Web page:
Miscalculation Of Overtime Pay
An employer must pay its nonexempt employees 1.5 times the employee’s “regular rate of pay” for all hours worked over 40 in each workweek. Except in special circumstances (such as in some health care contexts), the employer may not average together multiple workweeks to avoid paying overtime. For example, if an employee works 45 hours one week and then 35 hours another week, the employee is owed 5 hours of overtime pay – the employee may not avoid overtime by claiming that the employee worked 40 hours per week on average for that biweek.
Many other issues arise with regard to the “regular rate of pay.” For example, sometimes employers pay employees on piece rates (i.e., per task completed or per project). Or an employer might pay an employee a flat rate for overtime hours worked to try to avoid paying time and a half. Regardless of the type of compensation, the employee still must be paid 1.5 times their regular hourly rate. The employer cannot avoid the overtime requirement by concocting complicated payment schemes.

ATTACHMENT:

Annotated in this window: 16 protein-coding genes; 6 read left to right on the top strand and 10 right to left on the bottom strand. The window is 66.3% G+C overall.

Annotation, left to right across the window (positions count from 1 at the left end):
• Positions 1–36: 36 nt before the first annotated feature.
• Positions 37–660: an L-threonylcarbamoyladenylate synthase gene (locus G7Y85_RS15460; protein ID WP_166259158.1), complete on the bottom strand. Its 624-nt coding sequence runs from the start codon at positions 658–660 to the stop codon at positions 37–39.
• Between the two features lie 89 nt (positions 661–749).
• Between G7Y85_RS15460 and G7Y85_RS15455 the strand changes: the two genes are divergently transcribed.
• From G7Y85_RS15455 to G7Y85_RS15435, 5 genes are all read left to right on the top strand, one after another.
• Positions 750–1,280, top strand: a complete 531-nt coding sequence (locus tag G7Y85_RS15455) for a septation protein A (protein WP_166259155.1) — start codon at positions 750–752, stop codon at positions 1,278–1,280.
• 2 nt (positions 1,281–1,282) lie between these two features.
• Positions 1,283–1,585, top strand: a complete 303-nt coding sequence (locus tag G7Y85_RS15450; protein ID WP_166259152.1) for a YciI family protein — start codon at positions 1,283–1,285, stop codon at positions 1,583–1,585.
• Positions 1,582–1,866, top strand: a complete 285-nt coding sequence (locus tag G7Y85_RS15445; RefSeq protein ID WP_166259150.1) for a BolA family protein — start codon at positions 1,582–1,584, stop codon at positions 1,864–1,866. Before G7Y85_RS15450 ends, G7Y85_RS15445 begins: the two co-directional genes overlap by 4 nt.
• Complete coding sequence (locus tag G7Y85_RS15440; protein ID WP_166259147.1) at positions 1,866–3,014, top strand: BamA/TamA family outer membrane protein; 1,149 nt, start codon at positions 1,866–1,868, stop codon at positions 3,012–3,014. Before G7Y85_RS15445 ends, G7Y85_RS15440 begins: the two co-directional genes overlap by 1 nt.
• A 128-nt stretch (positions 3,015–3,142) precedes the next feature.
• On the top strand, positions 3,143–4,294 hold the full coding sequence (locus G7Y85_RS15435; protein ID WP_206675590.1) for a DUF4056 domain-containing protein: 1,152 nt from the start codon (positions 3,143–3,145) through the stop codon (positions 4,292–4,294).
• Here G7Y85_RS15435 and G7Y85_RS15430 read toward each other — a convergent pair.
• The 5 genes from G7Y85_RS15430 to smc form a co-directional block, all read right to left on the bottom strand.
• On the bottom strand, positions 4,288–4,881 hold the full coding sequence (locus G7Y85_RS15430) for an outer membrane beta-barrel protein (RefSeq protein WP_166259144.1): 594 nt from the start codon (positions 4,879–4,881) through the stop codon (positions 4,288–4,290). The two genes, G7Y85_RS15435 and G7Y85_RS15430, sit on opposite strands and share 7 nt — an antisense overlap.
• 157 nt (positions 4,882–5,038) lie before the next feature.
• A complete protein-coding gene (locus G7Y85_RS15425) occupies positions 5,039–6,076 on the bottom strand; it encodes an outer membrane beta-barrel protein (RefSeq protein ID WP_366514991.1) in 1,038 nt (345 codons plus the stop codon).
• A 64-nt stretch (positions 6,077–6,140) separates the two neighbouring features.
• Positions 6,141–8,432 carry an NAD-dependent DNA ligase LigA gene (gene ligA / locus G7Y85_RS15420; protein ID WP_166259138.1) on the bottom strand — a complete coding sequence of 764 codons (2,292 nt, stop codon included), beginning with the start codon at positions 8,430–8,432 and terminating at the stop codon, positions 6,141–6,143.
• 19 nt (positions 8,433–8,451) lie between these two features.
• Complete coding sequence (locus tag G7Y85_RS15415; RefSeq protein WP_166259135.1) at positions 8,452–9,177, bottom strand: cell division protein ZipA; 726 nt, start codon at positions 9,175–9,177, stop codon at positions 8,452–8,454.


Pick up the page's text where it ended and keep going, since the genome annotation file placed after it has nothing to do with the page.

The payment of day rates or salaries also presents complications. While it is not inherently illegal to pay nonexempt employees a salary or a day rate, the employer must also pay overtime compensation. Under federal law, if salaried employee works overtime, they are owed an additional 0.5 times their regular hourly rate (calculated as the division of the weekly salary by all hours worked that week) for all overtime hours worked. In some states (such as Pennsylvania), the employee is due an extra 1.5 times their regular hourly rate for all overtime hours worked.